There are some Web technologies in development that deal with connections between parts of these ecosystems. For example:

  • The Presentation API defines a way for a Web page to show content on something like a Chromecast or an Apple TV. But it only specifies the API between the Web page and the browser; the API between the browser and the TV is completely unspecified. (Mozilla participants in the group tried to change that early in the group's history, but gave up.)
  • The future Web Payments Working Group (which I wrote about last week) is intended to build technology in which the browser connects a user making a payment to a Web site. This has the risk that instead of specifying how browsers talk to payment networks or banks, a browser is expected to make business deals with them, or make business deals with somebody who already has such deals.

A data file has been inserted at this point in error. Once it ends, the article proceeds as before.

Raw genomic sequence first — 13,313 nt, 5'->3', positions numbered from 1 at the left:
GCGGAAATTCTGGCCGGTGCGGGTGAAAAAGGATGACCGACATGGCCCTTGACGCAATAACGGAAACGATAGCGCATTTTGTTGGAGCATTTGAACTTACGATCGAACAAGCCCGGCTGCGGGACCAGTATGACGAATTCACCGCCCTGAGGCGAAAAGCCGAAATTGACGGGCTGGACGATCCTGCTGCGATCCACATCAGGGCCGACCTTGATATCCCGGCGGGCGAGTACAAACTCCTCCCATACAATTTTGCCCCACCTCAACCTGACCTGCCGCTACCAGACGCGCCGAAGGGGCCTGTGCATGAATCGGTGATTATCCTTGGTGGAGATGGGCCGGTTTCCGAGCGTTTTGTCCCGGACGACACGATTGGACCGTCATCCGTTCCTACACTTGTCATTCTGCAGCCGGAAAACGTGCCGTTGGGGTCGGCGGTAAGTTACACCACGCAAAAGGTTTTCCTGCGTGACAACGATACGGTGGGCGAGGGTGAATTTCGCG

In both cases, specifying the system fully is more work. But it's work that needs to happen to keep the Web open and competitive. That's why we've had the principle of complete specification, and it still applies here.

I'm worried that the ties that connect the parts of these ecosystems together will start running through unspecified parts of Web technologies. This would, through the loss of the principle of specification for competition, makes it harder for new browsers (or existing browsers made by smaller companies) to compete, and would make the Web as a whole a less competitive place.

Planet MozillaTab audio indicators and muting in Firefox Nightly